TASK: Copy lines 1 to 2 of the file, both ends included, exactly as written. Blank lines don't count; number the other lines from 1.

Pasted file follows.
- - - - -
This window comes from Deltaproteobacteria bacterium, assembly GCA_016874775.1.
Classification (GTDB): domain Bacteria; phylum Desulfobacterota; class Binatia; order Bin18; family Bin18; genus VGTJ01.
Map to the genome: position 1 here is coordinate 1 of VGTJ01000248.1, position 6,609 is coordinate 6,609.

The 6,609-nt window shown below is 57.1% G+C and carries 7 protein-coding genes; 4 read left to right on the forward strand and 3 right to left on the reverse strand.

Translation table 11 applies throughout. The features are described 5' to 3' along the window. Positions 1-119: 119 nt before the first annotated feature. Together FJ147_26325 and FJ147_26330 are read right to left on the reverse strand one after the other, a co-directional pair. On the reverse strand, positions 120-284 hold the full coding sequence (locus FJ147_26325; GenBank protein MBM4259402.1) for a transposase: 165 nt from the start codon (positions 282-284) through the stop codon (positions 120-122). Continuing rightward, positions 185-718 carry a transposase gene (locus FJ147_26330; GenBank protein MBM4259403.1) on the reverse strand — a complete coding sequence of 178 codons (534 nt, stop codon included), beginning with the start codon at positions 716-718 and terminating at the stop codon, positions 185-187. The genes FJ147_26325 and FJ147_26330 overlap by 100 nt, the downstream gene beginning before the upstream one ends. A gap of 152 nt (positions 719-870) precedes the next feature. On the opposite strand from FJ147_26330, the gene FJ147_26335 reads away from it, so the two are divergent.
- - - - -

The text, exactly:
This window comes from Deltaproteobacteria bacterium, assembly GCA_016874775.1.
Classification (GTDB): domain Bacteria; phylum Desulfobacterota; class Binatia; order Bin18; family Bin18; genus VGTJ01.